Members of DFO’s Marine Mammal Rescue are chalking up an incident this week as a win even though they didn’t have to do anything when they arrived on scene.
Paul Cottrell, fisheries biologist and coordinator for the Department of Fisheries and Oceans’ Marine Mammal Rescue, and his team members responded Sunday at about 5 p.m. after they received a call to help free a juvenile killer whale entangled in the line of a prawn trap just off Rocky Point in north Nanaimo.
The young whale dragged the line and trap for about 600 metres and was struggling to free itself.
Boaters nearby called the DFO whale rescue unit and stayed back and observed until help arrived.
“What happened initially was the big killer whales were foraging and consuming and tenderizing a harbour seal right where the buoy [for the trap line] is and near the end of the kill, unfortunately one of the juvenile killer whales got caught up in the rope there,” Cottrell said.
The orca managed to get itself untangled shortly after the DFO team arrived on scene.
“They don’t always get out themselves,” Cottrell said. “I’ve been involved in quite a few rescues over the years … where animals were stuck.”
Cottrell said no two entanglements are alike. Depending on the whale’s struggles, trap lines can wrap around their tails multiple times or become caught up in the animal’s mouth, pectoral fins and tail so the whale becomes effectively hog-tied and unable to move. If a whale can’t get to the water’s surface it can drown.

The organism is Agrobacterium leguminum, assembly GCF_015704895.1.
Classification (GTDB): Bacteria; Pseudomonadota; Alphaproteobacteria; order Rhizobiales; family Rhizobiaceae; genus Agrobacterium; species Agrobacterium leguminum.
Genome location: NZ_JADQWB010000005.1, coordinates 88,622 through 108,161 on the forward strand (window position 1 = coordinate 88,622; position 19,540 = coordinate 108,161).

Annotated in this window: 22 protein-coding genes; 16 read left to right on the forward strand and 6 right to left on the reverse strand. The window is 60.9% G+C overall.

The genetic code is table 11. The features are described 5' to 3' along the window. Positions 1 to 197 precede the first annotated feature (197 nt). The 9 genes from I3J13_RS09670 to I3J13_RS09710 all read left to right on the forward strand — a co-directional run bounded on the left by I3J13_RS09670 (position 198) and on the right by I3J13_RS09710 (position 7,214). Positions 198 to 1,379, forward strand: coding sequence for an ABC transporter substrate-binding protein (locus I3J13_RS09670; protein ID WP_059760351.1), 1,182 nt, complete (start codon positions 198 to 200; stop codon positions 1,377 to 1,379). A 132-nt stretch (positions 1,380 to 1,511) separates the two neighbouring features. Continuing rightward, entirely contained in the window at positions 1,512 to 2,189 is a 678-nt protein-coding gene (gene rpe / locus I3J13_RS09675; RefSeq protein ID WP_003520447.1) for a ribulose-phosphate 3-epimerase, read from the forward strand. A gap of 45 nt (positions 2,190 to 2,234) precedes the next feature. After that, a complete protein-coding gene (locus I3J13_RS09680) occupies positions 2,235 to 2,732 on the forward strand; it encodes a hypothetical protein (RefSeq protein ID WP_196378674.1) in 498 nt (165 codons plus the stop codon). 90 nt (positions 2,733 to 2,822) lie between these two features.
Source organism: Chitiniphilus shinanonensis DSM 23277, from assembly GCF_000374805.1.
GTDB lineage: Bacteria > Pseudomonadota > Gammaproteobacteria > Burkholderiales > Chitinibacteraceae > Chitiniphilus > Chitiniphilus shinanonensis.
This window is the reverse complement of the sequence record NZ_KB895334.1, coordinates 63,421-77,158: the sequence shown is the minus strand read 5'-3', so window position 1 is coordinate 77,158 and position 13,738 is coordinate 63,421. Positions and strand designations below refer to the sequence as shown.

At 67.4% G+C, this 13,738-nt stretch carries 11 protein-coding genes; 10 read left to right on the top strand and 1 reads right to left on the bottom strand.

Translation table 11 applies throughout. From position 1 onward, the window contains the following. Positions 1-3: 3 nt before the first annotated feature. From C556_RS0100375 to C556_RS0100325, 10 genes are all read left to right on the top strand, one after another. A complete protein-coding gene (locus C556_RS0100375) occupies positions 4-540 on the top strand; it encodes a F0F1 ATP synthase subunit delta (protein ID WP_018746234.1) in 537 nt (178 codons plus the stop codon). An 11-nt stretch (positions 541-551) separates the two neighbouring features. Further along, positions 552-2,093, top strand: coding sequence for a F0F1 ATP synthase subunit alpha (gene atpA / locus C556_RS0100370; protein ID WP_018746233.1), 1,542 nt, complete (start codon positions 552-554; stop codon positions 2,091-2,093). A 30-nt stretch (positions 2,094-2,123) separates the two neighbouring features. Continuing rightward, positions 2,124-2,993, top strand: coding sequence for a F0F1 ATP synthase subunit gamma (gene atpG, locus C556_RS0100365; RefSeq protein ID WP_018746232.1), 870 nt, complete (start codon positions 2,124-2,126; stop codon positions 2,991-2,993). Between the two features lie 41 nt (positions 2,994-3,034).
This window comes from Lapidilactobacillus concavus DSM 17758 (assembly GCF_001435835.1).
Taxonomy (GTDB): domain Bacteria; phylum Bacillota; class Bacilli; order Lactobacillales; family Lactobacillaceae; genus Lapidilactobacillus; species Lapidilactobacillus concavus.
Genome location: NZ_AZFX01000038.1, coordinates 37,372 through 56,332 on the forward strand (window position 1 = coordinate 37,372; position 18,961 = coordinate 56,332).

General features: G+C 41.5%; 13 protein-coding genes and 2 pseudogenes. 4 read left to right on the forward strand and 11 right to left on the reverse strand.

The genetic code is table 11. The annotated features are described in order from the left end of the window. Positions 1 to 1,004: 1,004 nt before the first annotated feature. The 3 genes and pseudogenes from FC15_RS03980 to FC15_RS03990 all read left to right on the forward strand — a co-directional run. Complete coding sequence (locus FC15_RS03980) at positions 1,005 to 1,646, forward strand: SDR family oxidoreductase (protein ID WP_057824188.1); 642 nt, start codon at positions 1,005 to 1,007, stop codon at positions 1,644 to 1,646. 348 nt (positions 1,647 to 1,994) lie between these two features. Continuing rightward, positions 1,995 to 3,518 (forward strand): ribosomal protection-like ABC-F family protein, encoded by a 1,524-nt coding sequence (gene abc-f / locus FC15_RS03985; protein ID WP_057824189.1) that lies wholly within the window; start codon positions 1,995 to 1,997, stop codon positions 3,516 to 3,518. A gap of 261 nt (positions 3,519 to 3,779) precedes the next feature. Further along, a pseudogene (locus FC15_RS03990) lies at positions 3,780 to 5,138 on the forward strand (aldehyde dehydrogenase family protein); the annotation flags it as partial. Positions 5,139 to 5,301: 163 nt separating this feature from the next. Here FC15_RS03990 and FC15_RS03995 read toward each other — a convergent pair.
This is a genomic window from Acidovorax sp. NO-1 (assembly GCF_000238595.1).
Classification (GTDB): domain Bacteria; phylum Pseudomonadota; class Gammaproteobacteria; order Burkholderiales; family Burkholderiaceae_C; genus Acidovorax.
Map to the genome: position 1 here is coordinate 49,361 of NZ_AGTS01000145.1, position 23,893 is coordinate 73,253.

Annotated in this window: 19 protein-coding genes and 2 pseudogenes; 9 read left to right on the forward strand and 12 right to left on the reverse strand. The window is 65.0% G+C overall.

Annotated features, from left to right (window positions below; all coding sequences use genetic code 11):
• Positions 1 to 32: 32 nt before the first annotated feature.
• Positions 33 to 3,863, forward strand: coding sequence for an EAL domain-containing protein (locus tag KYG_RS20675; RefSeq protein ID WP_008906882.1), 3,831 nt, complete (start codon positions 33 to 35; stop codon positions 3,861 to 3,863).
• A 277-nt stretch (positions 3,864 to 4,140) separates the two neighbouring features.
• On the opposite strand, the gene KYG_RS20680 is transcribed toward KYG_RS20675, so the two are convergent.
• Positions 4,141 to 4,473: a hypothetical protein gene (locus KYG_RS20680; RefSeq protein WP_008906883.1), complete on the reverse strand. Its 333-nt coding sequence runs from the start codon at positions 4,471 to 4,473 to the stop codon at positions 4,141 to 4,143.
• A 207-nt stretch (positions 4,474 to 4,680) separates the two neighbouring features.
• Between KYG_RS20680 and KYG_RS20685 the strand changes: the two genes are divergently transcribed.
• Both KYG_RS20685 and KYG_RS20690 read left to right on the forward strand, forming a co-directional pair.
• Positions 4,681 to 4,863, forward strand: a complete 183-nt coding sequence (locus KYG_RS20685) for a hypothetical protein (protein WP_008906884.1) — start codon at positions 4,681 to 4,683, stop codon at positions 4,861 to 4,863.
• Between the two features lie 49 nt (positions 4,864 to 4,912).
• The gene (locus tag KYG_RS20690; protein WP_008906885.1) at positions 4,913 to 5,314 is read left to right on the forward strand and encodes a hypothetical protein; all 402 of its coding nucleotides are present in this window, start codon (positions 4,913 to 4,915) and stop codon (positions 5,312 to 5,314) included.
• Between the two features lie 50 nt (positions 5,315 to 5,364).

Some animals get tangled up more often than others.
“I think they’re very aware of their surroundings, killer whales, but I think it’s often curiosity too,” Cottrell said. “There are a couple of animals that are renowned for interacting with ropes and floats and lines … One of the animals we rescued a number of [times] was an animal that has a bad habit of doing that and … every year, this one particular animal we get three or four calls … he’s quite a character.”
Because of their smaller size, orcas don’t have the stamina of whales with greater body mass that can actually drag fishing gear for very long distances, sometimes for months, so it’s important that help comes quickly.
“We’re basically a kind of SWAT team, ready to respond at any time,” Cottrell said. “I have kit with me all the time because it’s a priority in my job to be able to respond to entangle animals, so it’s kind of cool and I love it.”
Research is being conducted in Canada and the U.S. to design rope-less fishing gear or release mechanisms to prevent entanglement, but there are ways to help avoid it which include using tether lines that sink to the ocean bottom or lines that limit slack for a whale to wrap itself up in.
“If you have too much loose line an animal can easily get wrapped around there and they’ll interact with the line, maybe deep where they don’t see it and if they panic and roll, they get it around their tail stock and they’re screwed,” Cottrell said.
He said the people who called his team for help did the right thing by staying back from the whales and observing until help arrived.
“You really have to be careful when you come on scene to really assess before you start cutting, because if you make the wrong cut you can actually make things worse for the animal,” he said.
Anyone who spots a whale stranded on the shore, entangled in fishing gear or otherwise in distress is asked to report the incident immediately to the 24-hour DFO marine mammal incident hotline at 1-800-465-4336.